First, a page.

2023 in three novels

Serhi Zhadan’s The Orphanage is an alienating, cinematic text that brings us to the Donbas region. Protagonist Pasha is barely aware of political conflicts and has no idea who is fighting against whom on which side. All he realises is that life will never be ordinary again. A taxi ride turns out to be a journey through emptiness, silence, over broken roads and past military checkpoints: ‘Pasha understands that something is wrong, that something has happened, but pretends that everything is fine. Panicking is another thing’ (p.17). Zhadan creates a protagonist who must traverse the devastated area to pick up a young nephew from an orphanage. Pasha is down-to-earth and modest, striving to get to the war-damaged boy. The description of shattered buildings, traumatised people, dirt, bareness and violence is more impressive than the pictures that are presented almost daily on our screens of the eastern regions where Russians, Ukrainians, and separatists are taking each other’s lives. Pasha, the everyman, maintains himself as best he can. Finally, he brings his cousin home after a days-long trek, it is a stunningly simple and hopeful ending to an evocative novel. ‘At home it smells like fresh sheets’ is the closing line expressing a primal feeling. After all, everyone hopes for a home:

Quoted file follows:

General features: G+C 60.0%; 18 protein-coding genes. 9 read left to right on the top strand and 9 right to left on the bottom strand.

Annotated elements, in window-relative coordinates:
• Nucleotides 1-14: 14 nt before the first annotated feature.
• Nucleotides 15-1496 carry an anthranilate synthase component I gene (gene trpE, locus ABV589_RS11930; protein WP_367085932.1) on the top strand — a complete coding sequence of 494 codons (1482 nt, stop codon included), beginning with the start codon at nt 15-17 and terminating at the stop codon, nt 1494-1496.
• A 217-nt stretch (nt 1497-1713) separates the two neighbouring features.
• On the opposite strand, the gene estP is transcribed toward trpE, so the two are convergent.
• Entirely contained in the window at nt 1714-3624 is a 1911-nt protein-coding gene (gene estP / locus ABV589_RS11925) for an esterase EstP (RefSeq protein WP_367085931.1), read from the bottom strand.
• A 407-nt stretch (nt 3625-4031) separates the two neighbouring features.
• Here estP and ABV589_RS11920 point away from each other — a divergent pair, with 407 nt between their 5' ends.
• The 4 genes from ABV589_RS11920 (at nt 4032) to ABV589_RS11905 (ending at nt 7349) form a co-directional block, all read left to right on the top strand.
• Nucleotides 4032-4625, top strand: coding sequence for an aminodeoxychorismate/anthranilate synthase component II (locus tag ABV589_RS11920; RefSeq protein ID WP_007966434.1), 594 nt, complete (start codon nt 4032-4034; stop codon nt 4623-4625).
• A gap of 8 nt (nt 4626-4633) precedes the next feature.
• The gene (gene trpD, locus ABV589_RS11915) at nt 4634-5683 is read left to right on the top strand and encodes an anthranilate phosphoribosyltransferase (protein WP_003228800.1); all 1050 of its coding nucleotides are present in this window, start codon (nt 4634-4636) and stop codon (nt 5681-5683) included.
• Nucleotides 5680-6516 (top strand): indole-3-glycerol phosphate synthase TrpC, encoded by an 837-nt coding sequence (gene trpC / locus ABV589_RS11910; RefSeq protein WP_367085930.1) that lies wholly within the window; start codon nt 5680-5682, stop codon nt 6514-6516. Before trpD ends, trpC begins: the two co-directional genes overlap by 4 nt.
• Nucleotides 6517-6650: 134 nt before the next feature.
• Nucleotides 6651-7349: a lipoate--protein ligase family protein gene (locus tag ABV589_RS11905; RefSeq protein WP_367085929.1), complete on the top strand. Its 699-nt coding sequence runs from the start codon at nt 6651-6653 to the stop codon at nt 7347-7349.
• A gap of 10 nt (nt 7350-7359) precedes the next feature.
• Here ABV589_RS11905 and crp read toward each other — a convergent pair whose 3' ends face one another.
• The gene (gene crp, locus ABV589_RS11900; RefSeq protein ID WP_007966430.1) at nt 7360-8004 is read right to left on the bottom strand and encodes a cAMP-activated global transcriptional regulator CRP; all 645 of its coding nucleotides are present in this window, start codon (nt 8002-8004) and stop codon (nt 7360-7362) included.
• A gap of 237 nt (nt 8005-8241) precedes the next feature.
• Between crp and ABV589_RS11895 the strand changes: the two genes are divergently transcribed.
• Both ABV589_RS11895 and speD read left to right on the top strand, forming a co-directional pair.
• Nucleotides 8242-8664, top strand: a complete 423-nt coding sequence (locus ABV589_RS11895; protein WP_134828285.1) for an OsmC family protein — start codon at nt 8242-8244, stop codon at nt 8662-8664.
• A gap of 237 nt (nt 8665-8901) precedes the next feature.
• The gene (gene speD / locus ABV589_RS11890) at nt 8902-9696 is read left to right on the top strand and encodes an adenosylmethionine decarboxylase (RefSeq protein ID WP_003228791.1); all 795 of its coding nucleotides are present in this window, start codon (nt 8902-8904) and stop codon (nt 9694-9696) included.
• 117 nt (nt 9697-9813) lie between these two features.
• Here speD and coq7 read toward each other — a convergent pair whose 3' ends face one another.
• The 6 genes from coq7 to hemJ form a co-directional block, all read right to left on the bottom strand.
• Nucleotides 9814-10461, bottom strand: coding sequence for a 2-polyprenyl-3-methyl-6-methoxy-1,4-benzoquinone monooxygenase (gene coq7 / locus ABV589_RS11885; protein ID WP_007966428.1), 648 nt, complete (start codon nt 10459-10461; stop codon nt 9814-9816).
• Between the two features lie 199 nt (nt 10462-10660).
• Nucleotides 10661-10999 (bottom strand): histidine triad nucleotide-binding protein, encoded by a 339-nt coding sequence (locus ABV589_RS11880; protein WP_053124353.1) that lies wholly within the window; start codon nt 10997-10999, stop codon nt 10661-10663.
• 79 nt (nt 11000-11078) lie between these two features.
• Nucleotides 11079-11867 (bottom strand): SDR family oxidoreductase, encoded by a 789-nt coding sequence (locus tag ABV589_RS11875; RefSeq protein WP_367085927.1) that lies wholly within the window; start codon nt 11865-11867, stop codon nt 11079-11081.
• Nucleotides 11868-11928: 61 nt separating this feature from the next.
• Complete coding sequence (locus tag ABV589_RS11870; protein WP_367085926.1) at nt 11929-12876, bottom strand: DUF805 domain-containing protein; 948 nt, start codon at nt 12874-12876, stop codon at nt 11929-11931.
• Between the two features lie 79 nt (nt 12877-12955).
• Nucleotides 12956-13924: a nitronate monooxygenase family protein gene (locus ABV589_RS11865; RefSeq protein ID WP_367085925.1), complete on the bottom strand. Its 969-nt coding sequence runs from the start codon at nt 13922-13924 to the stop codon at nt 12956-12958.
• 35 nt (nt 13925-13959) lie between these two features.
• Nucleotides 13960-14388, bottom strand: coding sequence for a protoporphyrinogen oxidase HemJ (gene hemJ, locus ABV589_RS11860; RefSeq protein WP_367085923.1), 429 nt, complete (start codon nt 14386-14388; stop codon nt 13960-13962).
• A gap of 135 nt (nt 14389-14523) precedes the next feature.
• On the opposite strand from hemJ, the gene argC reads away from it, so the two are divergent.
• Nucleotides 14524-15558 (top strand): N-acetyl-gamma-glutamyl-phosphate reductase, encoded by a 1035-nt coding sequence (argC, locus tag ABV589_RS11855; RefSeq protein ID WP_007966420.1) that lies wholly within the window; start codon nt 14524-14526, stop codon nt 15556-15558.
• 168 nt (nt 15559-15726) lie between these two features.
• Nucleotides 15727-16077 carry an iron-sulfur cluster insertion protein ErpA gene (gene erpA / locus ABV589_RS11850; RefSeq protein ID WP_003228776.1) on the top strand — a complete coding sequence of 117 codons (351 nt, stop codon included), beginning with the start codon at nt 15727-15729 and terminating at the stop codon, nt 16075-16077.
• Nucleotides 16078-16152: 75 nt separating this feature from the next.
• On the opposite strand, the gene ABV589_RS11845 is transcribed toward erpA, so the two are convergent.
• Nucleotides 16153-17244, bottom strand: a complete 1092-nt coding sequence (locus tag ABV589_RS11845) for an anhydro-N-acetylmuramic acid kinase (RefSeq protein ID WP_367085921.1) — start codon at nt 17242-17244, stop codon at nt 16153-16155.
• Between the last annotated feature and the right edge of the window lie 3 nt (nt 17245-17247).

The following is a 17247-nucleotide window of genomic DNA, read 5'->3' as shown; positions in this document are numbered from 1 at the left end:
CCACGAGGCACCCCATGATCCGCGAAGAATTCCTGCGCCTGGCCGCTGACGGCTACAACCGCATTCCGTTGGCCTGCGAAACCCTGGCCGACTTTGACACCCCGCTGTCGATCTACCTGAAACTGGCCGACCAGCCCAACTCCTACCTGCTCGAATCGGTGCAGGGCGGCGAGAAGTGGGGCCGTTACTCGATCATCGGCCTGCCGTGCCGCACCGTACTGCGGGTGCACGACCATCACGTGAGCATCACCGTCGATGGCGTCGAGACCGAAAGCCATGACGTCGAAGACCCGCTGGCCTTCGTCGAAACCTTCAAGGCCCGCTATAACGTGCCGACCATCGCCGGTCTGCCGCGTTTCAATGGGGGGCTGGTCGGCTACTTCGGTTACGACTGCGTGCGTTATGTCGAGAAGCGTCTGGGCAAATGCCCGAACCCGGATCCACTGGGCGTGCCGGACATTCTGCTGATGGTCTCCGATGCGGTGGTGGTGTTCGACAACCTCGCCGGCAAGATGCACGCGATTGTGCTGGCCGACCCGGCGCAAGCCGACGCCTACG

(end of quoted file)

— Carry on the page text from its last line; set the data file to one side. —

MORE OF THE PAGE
'The closer we get to the goods station, the more soldiers are on the streets. A whole column of heavy army equipment drives by in the direction of the city … The soldiers are focussed, serious. No one is shouting. No one is running around cursing. They are all preparing for the war, which continues. Each of them plans to stay alive, to return. Everyone wants to come home again, everyone loves coming home'. (p. 347)